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In James K. Baxter's Pig Island Letters 2 and Ballad of Calvary Street, theme and subject matter are conveyed through imagery. Themes of cultural oppression are expressed through images as are subject matter relating to the rigidity and falseness of the nuclear family.

In Baxter's poem Pig Island Letters 2, much imagery is used to convey subject matter. This is of the family as an ineffective unit and a place of isolation for its members. To express the lack of cohesion in the household, Baxter uses images to convey feelings of either conformity or repressed rebellion which exist within the family. The man of the house is said to be grousing in the pub and discussing sales of yearling lamb. These images encourage the reader to class the father as a conformist with a mundane outlook on life. Her daughter is reading in her room a catalogue of dresses and will vote on the side of the bosses. This indicates too that she is a conformist who has not been encouraged to think any opposing way other than that which has been drummed into her.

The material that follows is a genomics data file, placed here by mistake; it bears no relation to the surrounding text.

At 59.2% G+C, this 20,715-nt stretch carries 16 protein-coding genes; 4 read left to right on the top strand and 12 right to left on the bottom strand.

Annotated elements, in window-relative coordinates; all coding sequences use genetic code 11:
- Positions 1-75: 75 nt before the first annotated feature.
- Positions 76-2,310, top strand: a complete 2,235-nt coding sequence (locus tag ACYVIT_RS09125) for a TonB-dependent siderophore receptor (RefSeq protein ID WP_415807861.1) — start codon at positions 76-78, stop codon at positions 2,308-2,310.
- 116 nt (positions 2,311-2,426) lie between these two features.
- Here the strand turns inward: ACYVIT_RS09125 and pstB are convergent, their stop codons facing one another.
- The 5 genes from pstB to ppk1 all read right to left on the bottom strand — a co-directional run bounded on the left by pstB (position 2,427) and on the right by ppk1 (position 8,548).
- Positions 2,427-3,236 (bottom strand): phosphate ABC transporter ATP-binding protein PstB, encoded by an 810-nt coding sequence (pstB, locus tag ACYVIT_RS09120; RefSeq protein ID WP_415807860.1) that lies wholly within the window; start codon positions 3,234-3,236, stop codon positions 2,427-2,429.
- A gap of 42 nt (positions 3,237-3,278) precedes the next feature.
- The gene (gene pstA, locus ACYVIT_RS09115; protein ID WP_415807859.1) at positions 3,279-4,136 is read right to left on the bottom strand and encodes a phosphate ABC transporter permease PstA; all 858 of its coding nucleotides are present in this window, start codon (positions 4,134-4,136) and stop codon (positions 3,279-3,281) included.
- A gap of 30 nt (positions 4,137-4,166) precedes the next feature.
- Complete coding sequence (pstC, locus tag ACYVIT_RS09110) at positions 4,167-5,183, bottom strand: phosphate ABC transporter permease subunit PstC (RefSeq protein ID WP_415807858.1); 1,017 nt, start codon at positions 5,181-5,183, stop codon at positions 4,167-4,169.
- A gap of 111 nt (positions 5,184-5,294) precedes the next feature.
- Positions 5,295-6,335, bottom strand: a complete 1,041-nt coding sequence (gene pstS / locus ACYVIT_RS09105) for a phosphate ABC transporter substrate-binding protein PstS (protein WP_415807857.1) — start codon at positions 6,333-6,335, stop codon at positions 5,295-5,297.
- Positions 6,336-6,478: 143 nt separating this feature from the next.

However her son has seen an angel with a sword and is prepared to split the house like a totara log but he is still just waiting for the word. These images that Baxter creates contribute to the subject matter of the uncommunicative family but also, they play a large part in contributing to understanding of the theme of the poem, which is the inherent cultural oppression which crushed young New Zealanders, and New Zealanders in general, into a lull of conformity and repressed emotions. Although the son Baxter talks about is quite ready to split the house he will refrain, quite unconcerned until he


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